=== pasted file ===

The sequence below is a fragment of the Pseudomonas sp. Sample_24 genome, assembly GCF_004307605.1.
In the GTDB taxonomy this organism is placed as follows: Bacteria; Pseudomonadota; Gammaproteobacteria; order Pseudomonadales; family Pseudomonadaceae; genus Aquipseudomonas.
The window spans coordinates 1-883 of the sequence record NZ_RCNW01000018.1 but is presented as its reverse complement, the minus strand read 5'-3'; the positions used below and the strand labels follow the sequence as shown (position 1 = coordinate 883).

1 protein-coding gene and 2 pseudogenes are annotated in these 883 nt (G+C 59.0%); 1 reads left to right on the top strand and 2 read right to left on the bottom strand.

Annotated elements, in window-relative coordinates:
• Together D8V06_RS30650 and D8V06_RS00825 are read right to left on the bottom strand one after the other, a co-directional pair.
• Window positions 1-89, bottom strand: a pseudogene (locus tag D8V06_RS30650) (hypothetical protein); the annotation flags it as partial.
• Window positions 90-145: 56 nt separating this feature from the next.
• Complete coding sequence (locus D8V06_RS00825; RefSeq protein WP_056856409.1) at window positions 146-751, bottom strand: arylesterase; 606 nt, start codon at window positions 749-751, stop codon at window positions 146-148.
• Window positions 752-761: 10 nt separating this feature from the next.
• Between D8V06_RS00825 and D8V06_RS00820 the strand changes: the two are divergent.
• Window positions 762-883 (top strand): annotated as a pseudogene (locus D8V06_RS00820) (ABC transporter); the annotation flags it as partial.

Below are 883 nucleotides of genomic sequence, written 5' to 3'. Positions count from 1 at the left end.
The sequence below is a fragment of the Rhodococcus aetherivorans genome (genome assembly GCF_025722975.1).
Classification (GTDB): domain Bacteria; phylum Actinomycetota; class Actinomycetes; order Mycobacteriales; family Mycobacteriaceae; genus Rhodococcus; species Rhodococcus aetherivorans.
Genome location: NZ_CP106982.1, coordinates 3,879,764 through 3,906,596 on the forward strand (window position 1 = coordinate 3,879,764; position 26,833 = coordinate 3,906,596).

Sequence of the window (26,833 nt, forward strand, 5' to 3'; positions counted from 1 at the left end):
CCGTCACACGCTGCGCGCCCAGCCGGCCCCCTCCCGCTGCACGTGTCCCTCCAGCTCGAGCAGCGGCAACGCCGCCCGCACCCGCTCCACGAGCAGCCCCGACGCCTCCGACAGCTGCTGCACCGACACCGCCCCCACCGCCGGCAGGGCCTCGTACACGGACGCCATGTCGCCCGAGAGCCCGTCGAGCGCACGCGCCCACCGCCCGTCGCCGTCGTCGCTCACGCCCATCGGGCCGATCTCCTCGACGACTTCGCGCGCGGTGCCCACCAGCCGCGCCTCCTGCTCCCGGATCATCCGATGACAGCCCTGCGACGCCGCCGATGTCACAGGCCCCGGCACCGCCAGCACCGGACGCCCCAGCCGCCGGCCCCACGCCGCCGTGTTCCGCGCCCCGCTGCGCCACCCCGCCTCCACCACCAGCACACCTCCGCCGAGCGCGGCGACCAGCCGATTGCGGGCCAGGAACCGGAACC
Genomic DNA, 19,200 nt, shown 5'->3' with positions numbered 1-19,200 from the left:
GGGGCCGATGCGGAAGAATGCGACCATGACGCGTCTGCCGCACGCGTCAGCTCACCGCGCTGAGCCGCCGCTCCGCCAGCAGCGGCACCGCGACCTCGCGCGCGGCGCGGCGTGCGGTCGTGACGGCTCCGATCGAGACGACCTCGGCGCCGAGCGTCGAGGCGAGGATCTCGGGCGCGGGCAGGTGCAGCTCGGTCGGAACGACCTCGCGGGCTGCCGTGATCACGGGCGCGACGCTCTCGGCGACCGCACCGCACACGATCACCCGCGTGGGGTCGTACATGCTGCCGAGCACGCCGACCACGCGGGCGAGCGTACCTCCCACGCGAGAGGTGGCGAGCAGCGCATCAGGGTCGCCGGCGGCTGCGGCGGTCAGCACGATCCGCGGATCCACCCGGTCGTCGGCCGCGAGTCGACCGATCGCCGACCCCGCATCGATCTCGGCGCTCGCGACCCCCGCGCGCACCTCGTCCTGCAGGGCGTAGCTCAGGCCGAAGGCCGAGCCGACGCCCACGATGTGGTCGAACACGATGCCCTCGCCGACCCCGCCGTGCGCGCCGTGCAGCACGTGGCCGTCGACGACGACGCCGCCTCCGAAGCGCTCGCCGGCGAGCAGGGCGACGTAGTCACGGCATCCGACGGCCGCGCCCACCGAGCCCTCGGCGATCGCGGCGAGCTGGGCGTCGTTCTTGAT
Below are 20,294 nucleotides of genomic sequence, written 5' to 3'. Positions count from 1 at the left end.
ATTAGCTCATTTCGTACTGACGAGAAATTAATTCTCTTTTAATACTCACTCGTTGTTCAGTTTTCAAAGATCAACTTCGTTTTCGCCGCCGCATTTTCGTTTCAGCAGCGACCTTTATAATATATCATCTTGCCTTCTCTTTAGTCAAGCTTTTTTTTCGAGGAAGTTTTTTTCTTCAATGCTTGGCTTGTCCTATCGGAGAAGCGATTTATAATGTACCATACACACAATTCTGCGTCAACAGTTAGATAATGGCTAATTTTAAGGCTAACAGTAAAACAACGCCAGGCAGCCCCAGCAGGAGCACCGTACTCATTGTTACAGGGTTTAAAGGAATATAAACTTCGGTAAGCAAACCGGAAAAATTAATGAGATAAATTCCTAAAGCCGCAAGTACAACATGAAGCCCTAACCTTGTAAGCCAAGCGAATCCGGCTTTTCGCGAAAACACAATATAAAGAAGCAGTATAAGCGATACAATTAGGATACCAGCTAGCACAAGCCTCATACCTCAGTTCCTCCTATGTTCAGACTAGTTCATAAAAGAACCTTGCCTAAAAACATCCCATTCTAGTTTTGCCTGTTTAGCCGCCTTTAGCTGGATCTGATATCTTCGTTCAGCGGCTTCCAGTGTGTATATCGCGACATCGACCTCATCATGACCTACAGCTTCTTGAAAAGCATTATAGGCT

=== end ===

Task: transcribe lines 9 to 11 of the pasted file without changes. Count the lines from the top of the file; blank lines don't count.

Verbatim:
• Complete coding sequence (locus D8V06_RS00825; RefSeq protein WP_056856409.1) at window positions 146-751, bottom strand: arylesterase; 606 nt, start codon at window positions 749-751, stop codon at window positions 146-148.
• Window positions 752-761: 10 nt separating this feature from the next.
• Between D8V06_RS00825 and D8V06_RS00820 the strand changes: the two are divergent.